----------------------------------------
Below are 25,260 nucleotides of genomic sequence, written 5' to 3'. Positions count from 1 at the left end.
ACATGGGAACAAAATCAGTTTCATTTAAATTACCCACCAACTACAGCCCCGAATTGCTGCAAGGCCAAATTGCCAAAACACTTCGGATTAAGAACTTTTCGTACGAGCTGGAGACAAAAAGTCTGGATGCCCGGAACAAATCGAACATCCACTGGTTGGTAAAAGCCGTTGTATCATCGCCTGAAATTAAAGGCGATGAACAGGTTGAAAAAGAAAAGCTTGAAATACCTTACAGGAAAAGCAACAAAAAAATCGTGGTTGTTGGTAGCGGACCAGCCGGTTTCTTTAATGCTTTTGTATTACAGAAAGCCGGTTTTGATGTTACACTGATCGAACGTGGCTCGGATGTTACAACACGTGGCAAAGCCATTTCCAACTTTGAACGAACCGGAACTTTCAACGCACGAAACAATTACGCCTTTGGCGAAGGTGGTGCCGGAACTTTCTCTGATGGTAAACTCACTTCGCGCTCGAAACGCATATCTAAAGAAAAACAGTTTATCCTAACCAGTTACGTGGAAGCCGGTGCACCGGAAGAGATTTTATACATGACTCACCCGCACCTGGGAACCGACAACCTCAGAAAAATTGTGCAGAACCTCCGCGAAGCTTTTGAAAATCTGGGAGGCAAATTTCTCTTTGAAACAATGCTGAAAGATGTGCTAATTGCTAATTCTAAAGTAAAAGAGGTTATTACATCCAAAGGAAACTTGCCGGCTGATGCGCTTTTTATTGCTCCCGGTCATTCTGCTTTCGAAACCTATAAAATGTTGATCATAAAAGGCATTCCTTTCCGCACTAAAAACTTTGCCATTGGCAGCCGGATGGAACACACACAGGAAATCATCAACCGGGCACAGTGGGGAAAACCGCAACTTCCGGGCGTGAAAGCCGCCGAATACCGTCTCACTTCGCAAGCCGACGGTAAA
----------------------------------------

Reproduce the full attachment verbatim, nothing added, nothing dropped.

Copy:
Below are 25,260 nucleotides of genomic sequence, written 5' to 3'. Positions count from 1 at the left end.
ACATGGGAACAAAATCAGTTTCATTTAAATTACCCACCAACTACAGCCCCGAATTGCTGCAAGGCCAAATTGCCAAAACACTTCGGATTAAGAACTTTTCGTACGAGCTGGAGACAAAAAGTCTGGATGCCCGGAACAAATCGAACATCCACTGGTTGGTAAAAGCCGTTGTATCATCGCCTGAAATTAAAGGCGATGAACAGGTTGAAAAAGAAAAGCTTGAAATACCTTACAGGAAAAGCAACAAAAAAATCGTGGTTGTTGGTAGCGGACCAGCCGGTTTCTTTAATGCTTTTGTATTACAGAAAGCCGGTTTTGATGTTACACTGATCGAACGTGGCTCGGATGTTACAACACGTGGCAAAGCCATTTCCAACTTTGAACGAACCGGAACTTTCAACGCACGAAACAATTACGCCTTTGGCGAAGGTGGTGCCGGAACTTTCTCTGATGGTAAACTCACTTCGCGCTCGAAACGCATATCTAAAGAAAAACAGTTTATCCTAACCAGTTACGTGGAAGCCGGTGCACCGGAAGAGATTTTATACATGACTCACCCGCACCTGGGAACCGACAACCTCAGAAAAATTGTGCAGAACCTCCGCGAAGCTTTTGAAAATCTGGGAGGCAAATTTCTCTTTGAAACAATGCTGAAAGATGTGCTAATTGCTAATTCTAAAGTAAAAGAGGTTATTACATCCAAAGGAAACTTGCCGGCTGATGCGCTTTTTATTGCTCCCGGTCATTCTGCTTTCGAAACCTATAAAATGTTGATCATAAAAGGCATTCCTTTCCGCACTAAAAACTTTGCCATTGGCAGCCGGATGGAACACACACAGGAAATCATCAACCGGGCACAGTGGGGAAAACCGCAACTTCCGGGCGTGAAAGCCGCCGAATACCGTCTCACTTCGCAAGCCGACGGTAAA